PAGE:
Being a parent is the hardest job on the planet. But being a parent of a child with a mental illness can feel unbearable at times.
All parents want to do what’s right for their kids, but when your child is sick, either physically or mentally, the desire to “get it right” becomes even more intense.
If you are the parent of a child with depression, know there is not one “right way” to parent them. Having said that, here are some ways you can support and show you love your child on their way back toward the light.
Accept Your New Reality
For many parents, accepting that your child has a mental illness is extremely difficult. It is natural to want to deny the truth and pretend that everything is the way it was before the diagnosis. But invalidating reality will only make your child feel shame. Accepting the truth will help your family take the necessary steps to getting the right help. Having a mental illness is no different than dealing with any other illness. Whether your child is dealing with diabetes or depression, feeling shame will only make coping with it more challenging. And in the long run, make developing coping strategies more elusive.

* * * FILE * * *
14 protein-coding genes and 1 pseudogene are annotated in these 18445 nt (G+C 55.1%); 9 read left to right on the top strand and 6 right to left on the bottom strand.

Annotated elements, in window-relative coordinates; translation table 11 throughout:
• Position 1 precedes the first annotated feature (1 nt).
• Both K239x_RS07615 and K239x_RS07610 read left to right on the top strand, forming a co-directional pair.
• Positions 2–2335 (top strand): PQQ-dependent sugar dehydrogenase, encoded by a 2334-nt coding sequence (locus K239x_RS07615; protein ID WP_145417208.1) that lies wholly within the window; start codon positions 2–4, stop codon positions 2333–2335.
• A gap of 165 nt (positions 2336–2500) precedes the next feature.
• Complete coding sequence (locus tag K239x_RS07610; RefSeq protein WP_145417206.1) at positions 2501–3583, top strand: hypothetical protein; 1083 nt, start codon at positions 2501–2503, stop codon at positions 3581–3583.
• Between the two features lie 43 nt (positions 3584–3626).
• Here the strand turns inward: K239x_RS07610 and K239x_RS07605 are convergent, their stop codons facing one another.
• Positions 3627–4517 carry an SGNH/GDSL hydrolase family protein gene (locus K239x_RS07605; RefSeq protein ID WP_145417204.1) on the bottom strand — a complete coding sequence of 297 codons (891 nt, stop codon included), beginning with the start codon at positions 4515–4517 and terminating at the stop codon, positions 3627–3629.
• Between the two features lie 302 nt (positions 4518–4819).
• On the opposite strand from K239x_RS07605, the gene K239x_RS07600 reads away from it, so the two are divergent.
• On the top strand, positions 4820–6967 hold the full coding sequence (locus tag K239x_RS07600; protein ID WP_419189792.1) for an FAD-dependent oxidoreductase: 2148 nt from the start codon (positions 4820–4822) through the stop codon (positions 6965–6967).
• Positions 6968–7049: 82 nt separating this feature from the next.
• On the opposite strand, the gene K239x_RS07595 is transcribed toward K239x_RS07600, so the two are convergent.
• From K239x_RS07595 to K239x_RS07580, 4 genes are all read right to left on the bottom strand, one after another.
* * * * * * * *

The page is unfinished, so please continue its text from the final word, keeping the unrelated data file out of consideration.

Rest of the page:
Your child needs you now more than ever. They need to feel that they can talk to you when their world feels dark. Sit your child down and tell them they can come to you at any time for any reason. Let them know you could never be angry at them for how they feel. When they are ready to talk, listen closely and with an open mind and heart.
Help Their Body
It’s a fact that an unhealthy body effects the mind, especially with a mental illness in play. Help your child’s recovery by encouraging healthy eating habits. Limit sugar, bad fats, and caffeine intake. Make sure they get plenty of exercise. Invite them to go for a hike or bike ride with you. And finally, help them get enough sleep each night by setting firm bed times.
Talk to Them About Suicide
It’s a conversation no parent ever imagines they’ll have to have. But for the parent of a depressed child, the risk of suicide is a sad reality. Start the conversation with your child. Ask if they’ve ever thought about suicide. Asking these questions in an objective way allows your child to speak candidly with you and share their true thoughts and feelings with you.
And understand that there is no danger of a person planting a thought of suicide in someone else’s mind if it’s not already there.
Though you can be a big support in your child’s life, you’ll need the help and guidance of a trained mental health therapist. Talk to your pediatrician for a referral. You can also get a referral from local support groups and friends and family.
If you or a loved one has a child suffering with depression, you are not alone. Please contact me to discuss treatment options.